{
            if (((value is int) == false)&&((value is Number) == false)	)
                return;

            if (_hasProperty(name) == false)
            {
                _multiples[name] = (Math.random() < 0.5) ? 2 : 3;
                _additives[name] = (Math.floor(Math.random() * 100));
                _subtractives[name] = (Math.floor(Math.random() * 100000));
            }

            _values[name] = value * _multiples[name] + _additives[name] - _subtractives[name];

        }

        flash_proxy override function getProperty(name:*):*
        {
            if (_hasProperty(name) == false)
                return 0;
            else
            {
                var fn:* = _values[name];
                fn += _subtractives[name];
                fn -= _additives[name];
                fn /= _multiples[name];
                return fn;
            }
        }

    }

}

By creating an Obfuscated object and assigning properties to it, you can safely store and retrieve game information while keeping their internal values disguised.

Note that there are other pitfalls in securing game variables; for instance, if you have the game increase the player’s score by 100 every time a target is hit in a shooting game, a cheater might not be able to find the “score” variable, but might be able to track down the constant value 100 and change that instead. In that case, it would be a good idea to store the constants in a disguised way as well, and also take care how they are initialized:

function multiply(a:int,b:int):int
{ return a*b; }

var obfus = new Obfuscated();
obfus.amt100 = multiply(5,20);

The secret of Princess Rosalina

This post is a copy from my old blog at kinsmangames.com.  It was the most popular post there by far; so, while I decided this blog would mostly start fresh, for this one post I decided it would be best to save a duplicate.

In an interview with Yoshiaki Koizumi, the game director for Super Mario Galaxy, he once talked about how Shigeru Miyamoto, the project’s godfather, wanted him to take the storyline of the game and scale back its presence – make it more minimalist and background.

He did – the story of Princess Rosalina, the Lumas, and the Comet Observatory in the final game are background elements, touched briefly upon at the beginning and end of the game, with a optional small story in the game’s “library” that you can unlock as the game progresses.

But when he did that, he buried a secret deep inside the game, about Princess Rosalina’s true origin.

The storybook in the library tells a fairy tale; about a girl who saw a spaceship crash one day, that contained a Luma who was looking for his lost mother.  She joins him on his search, and eventually, the two of them become lost in the universe together.  They promise to take care of each other, and build a new life in a castle on a blue comet; other Lumas join them, and soon the girl is the foster mother of a whole crowd of Lumas.

Most players slowly figured out that the story of the girl was actually the origin story of Princess Rosalina as they watched the story unfold, and the last two chapters of the storybook, accessible when you complete the game, more or less prove it.

But inside that storybook is something odd.  Chapter Four, “The Dream”.  The girl – young Rosalina – has a dream that’s also an omen about her losing her mother back on Earth.  We only get to see her mother’s face once, the lower half only –

Is that Princess Peach?And looking at her earrings and hairstyle, it’s obvious Rosalina’s mother is Princess Peach.  But – it’s just as obvious that this couldn’t be Princess Peach; in the main game, her and Rosalina are the same age, and Peach never had any children anyway.  (Not even Bowser Jr. in Super Mario Sunshine.)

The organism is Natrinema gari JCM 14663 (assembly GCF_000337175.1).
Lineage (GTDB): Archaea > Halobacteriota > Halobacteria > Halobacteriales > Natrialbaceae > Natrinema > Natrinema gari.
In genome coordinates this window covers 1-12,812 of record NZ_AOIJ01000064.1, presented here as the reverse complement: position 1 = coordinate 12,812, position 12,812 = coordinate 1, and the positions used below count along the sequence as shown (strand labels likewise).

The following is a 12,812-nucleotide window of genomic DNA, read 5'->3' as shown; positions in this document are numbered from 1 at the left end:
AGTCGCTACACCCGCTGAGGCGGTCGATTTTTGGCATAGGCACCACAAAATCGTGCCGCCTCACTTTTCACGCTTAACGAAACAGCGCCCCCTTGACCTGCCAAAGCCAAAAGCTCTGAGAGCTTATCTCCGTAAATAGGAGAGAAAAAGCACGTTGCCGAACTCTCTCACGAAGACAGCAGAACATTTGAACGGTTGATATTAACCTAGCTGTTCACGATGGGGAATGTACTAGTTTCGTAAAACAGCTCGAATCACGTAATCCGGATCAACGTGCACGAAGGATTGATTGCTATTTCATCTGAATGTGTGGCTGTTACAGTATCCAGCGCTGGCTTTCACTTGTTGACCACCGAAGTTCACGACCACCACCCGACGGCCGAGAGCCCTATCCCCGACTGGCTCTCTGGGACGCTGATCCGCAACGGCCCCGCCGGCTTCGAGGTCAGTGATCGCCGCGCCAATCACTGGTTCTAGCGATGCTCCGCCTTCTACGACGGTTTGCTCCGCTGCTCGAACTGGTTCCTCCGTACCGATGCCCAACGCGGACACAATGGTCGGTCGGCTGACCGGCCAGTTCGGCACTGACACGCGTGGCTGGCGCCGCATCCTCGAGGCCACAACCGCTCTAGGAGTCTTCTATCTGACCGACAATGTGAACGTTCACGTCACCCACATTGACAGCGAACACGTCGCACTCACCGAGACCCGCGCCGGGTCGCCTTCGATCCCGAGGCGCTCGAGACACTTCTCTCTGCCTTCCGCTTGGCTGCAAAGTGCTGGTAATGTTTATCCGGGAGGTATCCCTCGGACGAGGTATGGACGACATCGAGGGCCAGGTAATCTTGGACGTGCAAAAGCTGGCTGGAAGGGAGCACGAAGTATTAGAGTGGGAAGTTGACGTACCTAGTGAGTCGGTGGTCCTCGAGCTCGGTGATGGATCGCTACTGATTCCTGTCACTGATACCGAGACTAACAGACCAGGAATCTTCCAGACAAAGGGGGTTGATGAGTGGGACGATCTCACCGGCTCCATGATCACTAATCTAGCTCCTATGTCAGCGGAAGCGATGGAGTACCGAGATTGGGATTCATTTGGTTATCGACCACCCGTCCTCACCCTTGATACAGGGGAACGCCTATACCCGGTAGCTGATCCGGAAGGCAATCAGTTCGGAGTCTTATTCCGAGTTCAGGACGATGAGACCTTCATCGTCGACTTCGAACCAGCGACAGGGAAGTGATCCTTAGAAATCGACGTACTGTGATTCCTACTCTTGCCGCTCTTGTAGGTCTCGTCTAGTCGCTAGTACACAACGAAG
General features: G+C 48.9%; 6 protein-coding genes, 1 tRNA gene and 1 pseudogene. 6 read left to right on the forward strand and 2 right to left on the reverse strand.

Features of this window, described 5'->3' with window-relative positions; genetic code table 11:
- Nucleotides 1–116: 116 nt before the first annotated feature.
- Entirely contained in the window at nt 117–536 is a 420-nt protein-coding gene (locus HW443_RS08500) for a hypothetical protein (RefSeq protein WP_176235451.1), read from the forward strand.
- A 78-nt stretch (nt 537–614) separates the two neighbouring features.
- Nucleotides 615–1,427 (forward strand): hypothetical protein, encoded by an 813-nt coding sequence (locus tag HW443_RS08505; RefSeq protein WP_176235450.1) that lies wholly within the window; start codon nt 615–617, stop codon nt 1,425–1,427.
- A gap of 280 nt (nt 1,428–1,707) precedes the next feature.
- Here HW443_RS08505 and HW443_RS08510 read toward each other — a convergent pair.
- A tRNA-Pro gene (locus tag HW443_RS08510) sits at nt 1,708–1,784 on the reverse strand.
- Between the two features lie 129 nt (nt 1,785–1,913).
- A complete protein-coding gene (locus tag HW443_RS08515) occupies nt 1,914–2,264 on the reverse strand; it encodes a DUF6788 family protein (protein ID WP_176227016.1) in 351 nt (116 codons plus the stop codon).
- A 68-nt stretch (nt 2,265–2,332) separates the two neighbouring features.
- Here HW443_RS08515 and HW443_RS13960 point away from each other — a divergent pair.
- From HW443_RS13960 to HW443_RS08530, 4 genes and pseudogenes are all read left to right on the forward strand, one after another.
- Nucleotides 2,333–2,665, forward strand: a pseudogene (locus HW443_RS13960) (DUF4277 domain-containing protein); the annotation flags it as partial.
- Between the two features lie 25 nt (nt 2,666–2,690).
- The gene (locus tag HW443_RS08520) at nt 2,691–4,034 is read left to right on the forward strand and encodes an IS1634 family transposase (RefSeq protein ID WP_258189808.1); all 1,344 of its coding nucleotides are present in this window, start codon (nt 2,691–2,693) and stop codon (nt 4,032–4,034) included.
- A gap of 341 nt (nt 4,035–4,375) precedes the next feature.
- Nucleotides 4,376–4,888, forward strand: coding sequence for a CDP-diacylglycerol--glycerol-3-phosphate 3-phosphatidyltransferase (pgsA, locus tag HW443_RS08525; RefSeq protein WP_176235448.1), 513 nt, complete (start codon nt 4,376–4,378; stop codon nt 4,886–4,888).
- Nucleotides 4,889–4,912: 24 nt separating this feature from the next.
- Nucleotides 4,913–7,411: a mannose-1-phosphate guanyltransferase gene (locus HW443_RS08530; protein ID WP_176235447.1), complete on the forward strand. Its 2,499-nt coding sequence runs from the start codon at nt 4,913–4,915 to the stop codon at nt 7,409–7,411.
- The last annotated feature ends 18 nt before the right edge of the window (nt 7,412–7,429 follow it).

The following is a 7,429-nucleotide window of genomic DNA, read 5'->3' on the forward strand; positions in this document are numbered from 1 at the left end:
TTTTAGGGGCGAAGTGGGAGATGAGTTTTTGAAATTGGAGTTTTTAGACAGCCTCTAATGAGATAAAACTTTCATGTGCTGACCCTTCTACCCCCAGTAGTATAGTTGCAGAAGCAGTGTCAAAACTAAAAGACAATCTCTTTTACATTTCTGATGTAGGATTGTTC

So, players seeing this for the first time will either shrug and forget about it, or never even notice the resemblance in the first place.  It’s a piece of trivia that goes nowhere, until the end of the game, when the second strange thing happens.

Well, actually, the “strange thing” is the whole ending itself.  Super Mario Galaxy’s ending is pretty spectacular.  Bowser’s huge lava planet at the center of the universe implodes, creating a massive black hole that threatens everyone there – Bowser’s army, the Comet Observatory, Peach’s castle, and all the main characters.

They’re rescued when all the Lumas pour themselves into the black hole, transforming it into something resembling the Big Bang.  They all come out as newborn stars, and Rosalina explains: stars turn to stardust, and then form again as new stars.  “But the cycle never repeats itself in quite the same way…  So.. you’ll see.”

Mario, Peach, and Bowser all wake up back on their home planet and the Mushroom Kingdom, to find that it’s been transformed and “remixed”, with all the characters they’ve met on the journey taking up residence in the Mushroom Kingdom.  The voice of Rosalina explains that all life, not just planets, come from the essence of stars, and Mario joyfully shouts, “WELCOME!  WELCOME NEW GALAXY!” as the camera zooms out of the atmosphere to show the newly created galaxy the Mushroom Kingdom is now a neighbour to.

But the cycle never repeats itself in quite the same way..Nice ending, and surprisingly heavy for a Mario game.

But did you remember that single page in Chapter 4 of the storybook?

If the cycle of the universe repeats itself in mostly the same way, Princess Rosalina’s origin becomes clear…

She’s the daughter of Princess Peach from a previous cycle of the universe.

That Princess Peach was the loving mother of a family with two children, and she died sometime after her daughter disappeared, following a lost Luma around the universe.

In another interview with Koizumi about Super Mario Galaxy, he explained that Princess Rosalina was originally intended to be related to Princess Peach, but they changed her to be an unrelated character later in development.

This, it turns out, is only half-true.  She’s not related to the current Princess Peach, true; but here, we see the remnants of the previous idea, turned into a secret that’s been buried deep into the game’s minimalist story.

When Miyamoto asked Koizumi to scale back on the game’s storyline, I wonder if this is the effect the two of them intended?

And when Princess Rosalina says, “So.. you’ll see..” what did she mean by that..?

There's something I'd like to give you..